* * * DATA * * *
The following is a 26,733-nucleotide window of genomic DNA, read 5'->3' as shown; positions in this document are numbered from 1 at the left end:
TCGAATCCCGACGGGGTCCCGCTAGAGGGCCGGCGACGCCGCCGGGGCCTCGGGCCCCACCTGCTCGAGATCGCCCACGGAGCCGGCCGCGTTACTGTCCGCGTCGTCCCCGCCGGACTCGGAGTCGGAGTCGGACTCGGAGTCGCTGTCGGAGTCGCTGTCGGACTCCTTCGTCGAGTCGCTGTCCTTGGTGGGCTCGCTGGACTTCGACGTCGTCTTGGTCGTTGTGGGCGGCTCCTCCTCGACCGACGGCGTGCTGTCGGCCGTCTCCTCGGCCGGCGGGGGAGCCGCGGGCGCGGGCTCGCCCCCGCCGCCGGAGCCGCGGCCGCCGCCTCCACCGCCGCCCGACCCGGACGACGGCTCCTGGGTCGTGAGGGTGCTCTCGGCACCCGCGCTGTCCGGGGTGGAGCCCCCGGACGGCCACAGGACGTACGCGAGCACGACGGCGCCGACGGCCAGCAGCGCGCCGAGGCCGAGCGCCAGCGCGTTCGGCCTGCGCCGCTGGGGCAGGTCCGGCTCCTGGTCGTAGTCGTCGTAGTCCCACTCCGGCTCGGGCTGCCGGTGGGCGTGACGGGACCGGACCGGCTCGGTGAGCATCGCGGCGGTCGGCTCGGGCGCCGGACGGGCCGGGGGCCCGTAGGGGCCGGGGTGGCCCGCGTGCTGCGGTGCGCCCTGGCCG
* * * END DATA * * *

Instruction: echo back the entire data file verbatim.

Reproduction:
The following is a 26,733-nucleotide window of genomic DNA, read 5'->3' as shown; positions in this document are numbered from 1 at the left end:
TCGAATCCCGACGGGGTCCCGCTAGAGGGCCGGCGACGCCGCCGGGGCCTCGGGCCCCACCTGCTCGAGATCGCCCACGGAGCCGGCCGCGTTACTGTCCGCGTCGTCCCCGCCGGACTCGGAGTCGGAGTCGGACTCGGAGTCGCTGTCGGAGTCGCTGTCGGACTCCTTCGTCGAGTCGCTGTCCTTGGTGGGCTCGCTGGACTTCGACGTCGTCTTGGTCGTTGTGGGCGGCTCCTCCTCGACCGACGGCGTGCTGTCGGCCGTCTCCTCGGCCGGCGGGGGAGCCGCGGGCGCGGGCTCGCCCCCGCCGCCGGAGCCGCGGCCGCCGCCTCCACCGCCGCCCGACCCGGACGACGGCTCCTGGGTCGTGAGGGTGCTCTCGGCACCCGCGCTGTCCGGGGTGGAGCCCCCGGACGGCCACAGGACGTACGCGAGCACGACGGCGCCGACGGCCAGCAGCGCGCCGAGGCCGAGCGCCAGCGCGTTCGGCCTGCGCCGCTGGGGCAGGTCCGGCTCCTGGTCGTAGTCGTCGTAGTCCCACTCCGGCTCGGGCTGCCGGTGGGCGTGACGGGACCGGACCGGCTCGGTGAGCATCGCGGCGGTCGGCTCGGGCGCCGGACGGGCCGGGGGCCCGTAGGGGCCGGGGTGGCCCGCGTGCTGCGGTGCGCCCTGGCCG